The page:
Symone knew from a young age that she wanted to be a doctor. At Bowie State, she found her passion to learn about ways to improve health care access for underserved populations.
As a recipient of a National Institutes of Health (NIH) full-year scholarship, the Honors Program student and biology major is on her way to fulfilling her dream to become a reconstructive surgeon, primarily serving minority communities. “That is definitely one difference I can make: just being the doctor who’s willing to work with people who are typically not worked with, especially in an area where there is a health disparity,” she says.
She got one step closer to her goal in summer 2013 when she conducted research with faculty at the University of Illinois at Chicago to determine if genetic factors make African-American males more at risk for prostate cancer. Her oral presentation of their findings earned her first place honors in the biological sciences category at the Emerging Researchers National Conference in Washington, D.C. in February 2014.
Symone has also worked with faculty at the Weill Cornell Medical College in New York, N.Y. to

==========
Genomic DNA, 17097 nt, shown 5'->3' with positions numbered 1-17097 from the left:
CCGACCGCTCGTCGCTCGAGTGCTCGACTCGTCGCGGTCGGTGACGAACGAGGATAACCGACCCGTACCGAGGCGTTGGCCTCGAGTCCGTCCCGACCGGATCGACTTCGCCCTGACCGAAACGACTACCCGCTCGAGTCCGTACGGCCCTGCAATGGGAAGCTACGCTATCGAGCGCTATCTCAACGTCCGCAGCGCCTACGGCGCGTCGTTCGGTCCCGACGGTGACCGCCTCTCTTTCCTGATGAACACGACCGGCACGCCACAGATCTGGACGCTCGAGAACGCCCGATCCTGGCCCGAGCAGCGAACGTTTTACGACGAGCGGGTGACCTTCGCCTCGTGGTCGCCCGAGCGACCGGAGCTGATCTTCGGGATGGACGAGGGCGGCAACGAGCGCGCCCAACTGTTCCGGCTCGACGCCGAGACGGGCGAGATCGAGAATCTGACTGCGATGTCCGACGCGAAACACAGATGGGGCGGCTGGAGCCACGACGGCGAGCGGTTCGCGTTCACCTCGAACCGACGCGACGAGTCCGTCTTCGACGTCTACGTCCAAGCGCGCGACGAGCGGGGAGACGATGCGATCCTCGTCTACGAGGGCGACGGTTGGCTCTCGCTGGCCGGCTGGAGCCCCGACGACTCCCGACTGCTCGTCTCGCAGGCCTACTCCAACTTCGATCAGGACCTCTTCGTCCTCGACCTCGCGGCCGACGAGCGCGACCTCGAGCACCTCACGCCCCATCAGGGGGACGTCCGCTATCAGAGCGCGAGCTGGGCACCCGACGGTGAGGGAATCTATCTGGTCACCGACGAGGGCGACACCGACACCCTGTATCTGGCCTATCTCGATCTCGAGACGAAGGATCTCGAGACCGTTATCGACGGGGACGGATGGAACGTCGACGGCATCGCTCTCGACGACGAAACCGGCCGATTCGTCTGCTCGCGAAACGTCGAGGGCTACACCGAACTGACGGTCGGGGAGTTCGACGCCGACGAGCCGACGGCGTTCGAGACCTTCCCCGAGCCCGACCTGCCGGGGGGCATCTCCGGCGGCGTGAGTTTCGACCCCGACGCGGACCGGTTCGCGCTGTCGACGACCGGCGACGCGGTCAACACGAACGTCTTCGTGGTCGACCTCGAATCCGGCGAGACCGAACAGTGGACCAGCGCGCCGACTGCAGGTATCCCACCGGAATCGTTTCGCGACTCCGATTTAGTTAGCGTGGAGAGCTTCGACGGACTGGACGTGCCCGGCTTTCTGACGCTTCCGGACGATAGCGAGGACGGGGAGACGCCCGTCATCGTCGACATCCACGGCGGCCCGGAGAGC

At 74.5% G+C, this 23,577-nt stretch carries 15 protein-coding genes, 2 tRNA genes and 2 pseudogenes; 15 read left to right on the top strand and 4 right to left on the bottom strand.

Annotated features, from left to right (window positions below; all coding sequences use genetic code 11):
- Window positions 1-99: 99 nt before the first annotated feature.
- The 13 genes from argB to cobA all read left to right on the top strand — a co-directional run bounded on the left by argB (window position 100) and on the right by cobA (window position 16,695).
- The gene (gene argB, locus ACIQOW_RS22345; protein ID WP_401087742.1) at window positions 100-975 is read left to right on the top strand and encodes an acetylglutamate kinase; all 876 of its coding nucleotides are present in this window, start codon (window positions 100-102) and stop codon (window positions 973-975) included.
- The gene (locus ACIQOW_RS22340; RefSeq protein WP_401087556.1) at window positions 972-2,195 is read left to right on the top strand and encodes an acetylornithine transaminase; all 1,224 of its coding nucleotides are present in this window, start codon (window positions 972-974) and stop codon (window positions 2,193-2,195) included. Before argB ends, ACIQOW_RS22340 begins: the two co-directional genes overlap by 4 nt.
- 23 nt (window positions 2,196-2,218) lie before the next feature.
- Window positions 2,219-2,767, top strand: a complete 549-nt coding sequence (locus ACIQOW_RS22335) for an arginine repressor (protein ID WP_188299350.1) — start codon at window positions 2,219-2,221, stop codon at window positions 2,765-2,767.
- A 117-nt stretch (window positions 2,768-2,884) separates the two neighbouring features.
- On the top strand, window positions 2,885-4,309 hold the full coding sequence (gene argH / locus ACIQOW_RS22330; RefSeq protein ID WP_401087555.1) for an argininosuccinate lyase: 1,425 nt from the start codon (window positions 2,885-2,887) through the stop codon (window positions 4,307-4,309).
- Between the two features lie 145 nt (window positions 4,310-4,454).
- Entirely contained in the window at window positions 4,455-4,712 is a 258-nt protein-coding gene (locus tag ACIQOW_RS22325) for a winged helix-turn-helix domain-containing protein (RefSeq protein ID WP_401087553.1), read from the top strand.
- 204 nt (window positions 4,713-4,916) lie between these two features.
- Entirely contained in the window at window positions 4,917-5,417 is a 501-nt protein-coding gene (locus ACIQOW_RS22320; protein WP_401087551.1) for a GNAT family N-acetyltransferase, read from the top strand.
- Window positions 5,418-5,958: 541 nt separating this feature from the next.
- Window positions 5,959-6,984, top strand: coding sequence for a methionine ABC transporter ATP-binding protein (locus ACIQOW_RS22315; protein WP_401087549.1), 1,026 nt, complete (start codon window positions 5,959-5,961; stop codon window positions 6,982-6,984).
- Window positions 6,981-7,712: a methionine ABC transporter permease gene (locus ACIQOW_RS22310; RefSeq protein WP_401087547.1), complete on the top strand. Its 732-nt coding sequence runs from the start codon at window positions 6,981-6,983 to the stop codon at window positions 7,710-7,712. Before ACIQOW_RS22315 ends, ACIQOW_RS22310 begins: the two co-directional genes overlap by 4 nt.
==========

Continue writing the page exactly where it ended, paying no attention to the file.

study the potentially harmful effects of treating premature infants with supplemental oxygen for respiratory illnesses. She got her start with collegiate research at Bowie State, working under for two years with Dr. Alan Anderson, assistant professor of chemistry.
Her academic achievements and leadership experience led her to be tapped by the White House to provide outreach for the historically Black colleges and universities initiative as a 2014 HBCU All-Star. She is also a 2013-14 Student Ambassador for the Thurgood Marshall College Fund, which provides scholarships and leadership opportunities for HBCU students.
After graduation, she will work as an NIH research fellow in summer 2014 to prepare for full-time NIH employment.